Gallbladder removal surgery (cholecystectomy) is a very common procedure with two main ways of removal – laparoscopic (keyhole) surgery or open surgery. Both procedures are performed under general anaesthetic meaning you will be asleep throughout the surgery and will not feel any pain.
Keyhole surgery is most commonly performed as recovery time is quicker, meaning you will not have to spend as long in hospital following surgery. You can generally go home the same day following your procedure, with recovery taking around 2 weeks. As the incisions made with keyhole surgery are much smaller compared to open surgery, scarring will be minimal.
Open surgery may be recommended if you are unable to have keyhole surgery due to a mass of scar tissue on our stomach from previous procedures. You will usually have to stay in hospital for a few days after the surgery with recovery typically taking 6-8 weeks.
Occasionally your surgeon may need to change from a keyhole procedure to open surgery during the operation. This will be explained to you prior to your procedure.
The length of time the surgery takes can vary; planned keyhole surgery may take around one hour, depending on how swollen the gallbladder is and whether there are any further complications.
Recovery from Gallbladder Removal Surgery
Following keyhole surgery as a day procedure, you will generally be required to spend a few hours recovering, after which you can go home when you feel ready to. You will need to arrange for someone to drive you home. Try to ensure you have someone with you for the first 24 hours after your surgery as you may feel a little tired or emotional after your operation. You may also find that you struggle to think clearly; this should pass within a day or so, after which you should be able to return to normal activities, usually around 2 weeks after the surgery.
If you had open surgery, you will usually have to stay in hospital for 3-5 nights, again making sure someone is available to take you home after you have been discharged. Recovery time is generally longer compared to keyhole surgery, typically taking between 6-8 weeks to return to normal activities following the procedure.
Maintaining a healthy lifestyle, stopping smoking and resting when needed will help your recovery process. If you find that you require pain relief, you can take over-the-counter medication such as ibuprofen and paracetamol (always read the patient information).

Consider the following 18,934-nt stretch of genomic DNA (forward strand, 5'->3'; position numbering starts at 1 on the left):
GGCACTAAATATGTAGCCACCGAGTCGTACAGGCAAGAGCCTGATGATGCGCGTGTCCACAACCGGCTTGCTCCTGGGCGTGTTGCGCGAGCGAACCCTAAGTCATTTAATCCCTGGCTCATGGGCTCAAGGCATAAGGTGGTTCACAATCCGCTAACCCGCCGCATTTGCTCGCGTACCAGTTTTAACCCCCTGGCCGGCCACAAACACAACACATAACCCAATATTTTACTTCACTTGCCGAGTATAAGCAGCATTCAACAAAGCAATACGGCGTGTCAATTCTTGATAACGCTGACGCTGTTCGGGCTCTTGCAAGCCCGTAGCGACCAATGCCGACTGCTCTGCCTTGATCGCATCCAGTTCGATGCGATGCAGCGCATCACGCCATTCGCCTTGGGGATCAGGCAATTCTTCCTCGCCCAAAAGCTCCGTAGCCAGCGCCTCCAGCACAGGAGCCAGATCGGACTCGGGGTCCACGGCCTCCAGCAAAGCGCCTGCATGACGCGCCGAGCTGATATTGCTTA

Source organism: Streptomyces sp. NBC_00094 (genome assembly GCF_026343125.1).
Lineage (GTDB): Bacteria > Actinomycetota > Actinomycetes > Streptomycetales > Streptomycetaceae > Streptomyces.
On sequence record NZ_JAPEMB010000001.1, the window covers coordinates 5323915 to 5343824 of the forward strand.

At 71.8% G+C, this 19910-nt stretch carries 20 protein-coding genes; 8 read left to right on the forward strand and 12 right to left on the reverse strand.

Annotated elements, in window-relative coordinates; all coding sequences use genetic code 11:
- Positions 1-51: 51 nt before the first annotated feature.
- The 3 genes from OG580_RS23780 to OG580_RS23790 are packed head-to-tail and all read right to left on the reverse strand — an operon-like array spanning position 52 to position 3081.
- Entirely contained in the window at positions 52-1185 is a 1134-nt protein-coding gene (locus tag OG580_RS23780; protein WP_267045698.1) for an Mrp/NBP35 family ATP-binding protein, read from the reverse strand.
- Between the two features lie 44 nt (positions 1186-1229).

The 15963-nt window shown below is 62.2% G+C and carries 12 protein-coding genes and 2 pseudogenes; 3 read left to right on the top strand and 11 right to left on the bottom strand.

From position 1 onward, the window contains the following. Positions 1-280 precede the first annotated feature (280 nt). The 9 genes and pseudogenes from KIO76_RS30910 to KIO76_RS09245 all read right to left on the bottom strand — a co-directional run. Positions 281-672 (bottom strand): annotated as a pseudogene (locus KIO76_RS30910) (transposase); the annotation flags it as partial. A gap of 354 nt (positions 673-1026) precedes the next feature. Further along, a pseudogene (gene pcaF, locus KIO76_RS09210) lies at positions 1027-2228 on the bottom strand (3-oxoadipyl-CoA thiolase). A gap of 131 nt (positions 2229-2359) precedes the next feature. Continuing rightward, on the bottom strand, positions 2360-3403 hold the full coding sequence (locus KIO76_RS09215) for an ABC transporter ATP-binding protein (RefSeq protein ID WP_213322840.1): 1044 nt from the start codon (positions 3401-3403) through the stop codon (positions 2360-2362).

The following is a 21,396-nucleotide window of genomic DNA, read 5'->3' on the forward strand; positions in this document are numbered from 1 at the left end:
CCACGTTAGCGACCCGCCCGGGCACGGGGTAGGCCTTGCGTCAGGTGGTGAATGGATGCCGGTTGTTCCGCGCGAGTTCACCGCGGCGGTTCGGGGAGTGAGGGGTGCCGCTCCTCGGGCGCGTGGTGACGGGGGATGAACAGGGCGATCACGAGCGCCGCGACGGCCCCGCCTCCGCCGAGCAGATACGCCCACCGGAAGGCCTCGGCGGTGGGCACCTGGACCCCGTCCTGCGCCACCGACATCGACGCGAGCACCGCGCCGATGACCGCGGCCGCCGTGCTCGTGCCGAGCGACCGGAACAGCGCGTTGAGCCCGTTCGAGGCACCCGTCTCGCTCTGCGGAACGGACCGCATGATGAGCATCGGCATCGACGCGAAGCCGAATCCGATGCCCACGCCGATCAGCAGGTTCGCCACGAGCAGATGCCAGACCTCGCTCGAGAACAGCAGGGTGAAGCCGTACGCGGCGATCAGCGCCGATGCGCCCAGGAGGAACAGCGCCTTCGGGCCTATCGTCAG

Returning to work after keyhole surgery can take anything from 10-14 days. It differs depending on the recovery process and the type of job you do. After open surgery, it will take longer to get back to work. Speak to your doctor for advice.
Complications from Gallbladder Removal Surgery
Most people do not experience any complications following gallbladder removal surgery. However, as with any surgery, complications can occur, which can include:
- Excessive bleeding
- Blood clots
- Adverse reaction to the anaesthetic
Potential complications specific to gallbladder surgery include:
- Injury to the bile duct
- Injury to surrounding organs, including the bowel
- Post-cholecystectomy syndrome
Side effects are unwelcome, but generally brief symptoms you may experience post-surgery can include:
- Pain in your abdomen and shoulder resulting from the gas used during surgery. This should pass after a couple of days. Painkillers will help ease any discomfort you may be feeling.
- Diarrhoea, flatulence and vomiting which can last for a few weeks. Eating a diet rich in fibre such as wholemeal bread, brown rise and fruit and vegetables will help.
- Tiredness and mood swings are common during the recovery process but will pass.
- Swollen and/or bruised wounds can occur, but regular painkillers such as paracetamol can help ease any discomfort you are experiencing, and you should start to see improvements within a few days.
At One Healthcare we can book you in to see a specialist surgeon, usually within 48 hours, for an initial consultation. Gallbladder removal surgery is available at One Ashford Hospital in Kent and One Hatfield Hospital in Hertfordshire.
You can use your private medical insurance or pay for your Gallbladder Removal treatment. We offer competitive, fixed price packages as well as the ability to spread your cost with the option of 0% finance. If you are using your health insurance please do contact your insurer first for approval and let them know you’d like to be treated at One Hatfield Hospital.
Why One Hatfield
- Modern purpose-built hospital opened in December 2017
- Fast access to diagnostics including MRI, Xray and Ultrasound
- Private, spacious, en-suite rooms
- Specialist physiotherapy and nursing teams
- Little or no waiting time
- ‘Ultra clean air’ theatres
- Freshly prepared food
- Calm, dignified experience
Contact us and find out more
Contact our team to find out more information regarding private Gallbladder Removal or to book an initial consultation.
If you are based in and around Hertfordshire, St Albans, Stevenage, Watford, North London, Welwyn or Bedfordshire and would like to visit the One Hatfield Hospital please click here.
General Surgery Pricing Guide at One Hatfield Hospital
This is a list of guide prices for some of common General Surgery treatments and procedures.
|Treatment||Guide Price||Monthly from|
|Hernia Repair - Groin (Inguinal) - Open surgery||£2,600||£55.68|
|Gall Bladder Removal (Laparoscopic Cholecystectomy)||£5,500||£122.90|